Even as a measure of economic production, GDP is, at best, misleading. by including only final goods, it ignores the vast majority of production in the economy which is the production of intermediate capital goods. Iron is mined and refined into steel which is formed into fenders which are assembled into cars. Only the production of cars is included in GDP. Production across the entire capital structure is left out. This omission leads to the fallacy that consumption is 70% of the economy. No, consumption is 70% of GDP, but a small fraction of the entire economy.January 11, 2013 at 4:52 pm #17514maester_millerParticipant
Wouldn’t the costs of intermediate goods be included in the costs of final goods though? For example, it is much more expensive to purchase a car than it is to purchase a bunch of iron ore. The costs of the mining and refining are a part of the total purchase price of the car, yes?January 13, 2013 at 4:13 pm #17515jmherbenerParticipant
If all one is interested in determining the the dollar value of all that has been produced in the economy, then, counting the steel, and other parts of the car along with the car would be double counting. But the dollar value of what has been produced in an economy is, perhaps, the least interesting thing we could know about it.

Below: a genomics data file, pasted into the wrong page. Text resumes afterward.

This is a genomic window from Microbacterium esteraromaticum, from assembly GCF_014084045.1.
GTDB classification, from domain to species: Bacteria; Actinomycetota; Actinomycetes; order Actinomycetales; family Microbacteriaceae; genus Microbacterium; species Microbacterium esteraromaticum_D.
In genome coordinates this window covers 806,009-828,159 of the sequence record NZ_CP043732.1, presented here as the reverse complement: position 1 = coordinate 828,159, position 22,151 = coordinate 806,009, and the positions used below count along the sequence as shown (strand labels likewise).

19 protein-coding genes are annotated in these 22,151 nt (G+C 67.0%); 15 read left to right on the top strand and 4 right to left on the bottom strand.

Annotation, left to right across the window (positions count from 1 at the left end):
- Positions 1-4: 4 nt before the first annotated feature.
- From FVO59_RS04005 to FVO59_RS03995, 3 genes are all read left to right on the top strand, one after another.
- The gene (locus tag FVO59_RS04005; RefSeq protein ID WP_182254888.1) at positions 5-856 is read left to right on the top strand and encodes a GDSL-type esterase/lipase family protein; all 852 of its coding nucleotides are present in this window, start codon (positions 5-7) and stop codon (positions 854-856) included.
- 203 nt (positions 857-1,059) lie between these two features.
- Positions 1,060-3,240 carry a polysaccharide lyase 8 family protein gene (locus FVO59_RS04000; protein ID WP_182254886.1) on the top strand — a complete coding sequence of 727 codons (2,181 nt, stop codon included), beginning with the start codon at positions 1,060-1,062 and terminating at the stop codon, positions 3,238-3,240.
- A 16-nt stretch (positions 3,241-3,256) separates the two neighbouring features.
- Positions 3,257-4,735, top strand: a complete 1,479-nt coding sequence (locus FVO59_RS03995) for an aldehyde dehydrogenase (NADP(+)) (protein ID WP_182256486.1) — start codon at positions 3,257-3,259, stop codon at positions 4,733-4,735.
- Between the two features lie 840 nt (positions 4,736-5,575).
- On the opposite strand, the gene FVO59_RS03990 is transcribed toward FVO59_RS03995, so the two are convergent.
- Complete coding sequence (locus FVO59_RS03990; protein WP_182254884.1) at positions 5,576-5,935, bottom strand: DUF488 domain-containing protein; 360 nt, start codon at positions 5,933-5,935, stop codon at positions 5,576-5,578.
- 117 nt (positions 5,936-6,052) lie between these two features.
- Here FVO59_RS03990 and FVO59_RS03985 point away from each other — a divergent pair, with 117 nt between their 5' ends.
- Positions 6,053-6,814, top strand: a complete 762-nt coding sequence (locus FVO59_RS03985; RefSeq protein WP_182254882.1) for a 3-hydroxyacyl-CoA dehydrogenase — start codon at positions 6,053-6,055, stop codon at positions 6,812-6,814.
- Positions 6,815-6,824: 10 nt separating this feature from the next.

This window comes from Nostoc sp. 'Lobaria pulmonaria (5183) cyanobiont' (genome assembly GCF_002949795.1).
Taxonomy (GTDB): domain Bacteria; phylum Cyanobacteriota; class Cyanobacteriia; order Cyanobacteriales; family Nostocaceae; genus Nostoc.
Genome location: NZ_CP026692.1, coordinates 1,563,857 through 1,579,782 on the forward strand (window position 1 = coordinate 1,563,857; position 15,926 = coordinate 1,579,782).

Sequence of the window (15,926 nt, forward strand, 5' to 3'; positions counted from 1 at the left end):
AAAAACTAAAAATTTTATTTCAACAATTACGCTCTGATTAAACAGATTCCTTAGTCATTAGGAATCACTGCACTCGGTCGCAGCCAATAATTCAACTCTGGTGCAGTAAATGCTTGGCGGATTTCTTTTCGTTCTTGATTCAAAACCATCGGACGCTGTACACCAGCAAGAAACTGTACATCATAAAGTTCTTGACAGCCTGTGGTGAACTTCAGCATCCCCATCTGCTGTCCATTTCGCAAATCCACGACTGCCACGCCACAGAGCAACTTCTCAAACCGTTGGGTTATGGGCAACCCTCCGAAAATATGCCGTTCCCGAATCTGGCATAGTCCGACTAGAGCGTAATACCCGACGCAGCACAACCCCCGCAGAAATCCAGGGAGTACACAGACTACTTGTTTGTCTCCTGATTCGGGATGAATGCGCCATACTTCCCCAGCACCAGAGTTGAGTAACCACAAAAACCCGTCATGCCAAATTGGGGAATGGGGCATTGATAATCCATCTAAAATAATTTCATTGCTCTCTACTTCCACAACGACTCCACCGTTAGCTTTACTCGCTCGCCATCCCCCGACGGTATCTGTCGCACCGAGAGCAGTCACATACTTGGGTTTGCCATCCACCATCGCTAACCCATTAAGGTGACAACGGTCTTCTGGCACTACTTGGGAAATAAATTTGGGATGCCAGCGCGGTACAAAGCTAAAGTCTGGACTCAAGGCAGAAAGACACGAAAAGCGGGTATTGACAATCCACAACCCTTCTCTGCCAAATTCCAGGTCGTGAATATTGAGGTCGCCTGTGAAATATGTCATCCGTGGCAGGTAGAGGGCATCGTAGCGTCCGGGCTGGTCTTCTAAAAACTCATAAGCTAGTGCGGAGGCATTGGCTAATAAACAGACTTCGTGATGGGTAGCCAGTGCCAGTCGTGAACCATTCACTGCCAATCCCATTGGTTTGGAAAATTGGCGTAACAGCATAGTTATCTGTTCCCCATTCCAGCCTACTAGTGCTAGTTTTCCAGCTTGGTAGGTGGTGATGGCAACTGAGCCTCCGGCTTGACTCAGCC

If we really want to understand an economy, we have to know how all the different resources people have get allocated into all the different production processes. The monetary value of all production tells us nothing about this.
When we begin to investigate the working of the economy we see that consumer demands can only explain the production of consumer goods since consumers do not demand producer goods directly. To explain the production of producers goods, we need to understand entrepreneurial demands for them. When we trace back the production of consumer goods to their sources, then, we see that the amount of demand entrepreneurs have for all the producer goods necessary to make some consumer good far outweigh the demand consumers have for it. In other words, the far great portion of production in an economy is of producer goods, which is explained by entrepreneurial demands, which results in investment spending. Consumer demands and consumption spending are a far smaller portion of all demands and total spending and the production of consumer goods is a smaller portion of the production across the entire economy.
Murray Rothbard explained all of this and why it’s important in the production chapters in Man, Economy, and State: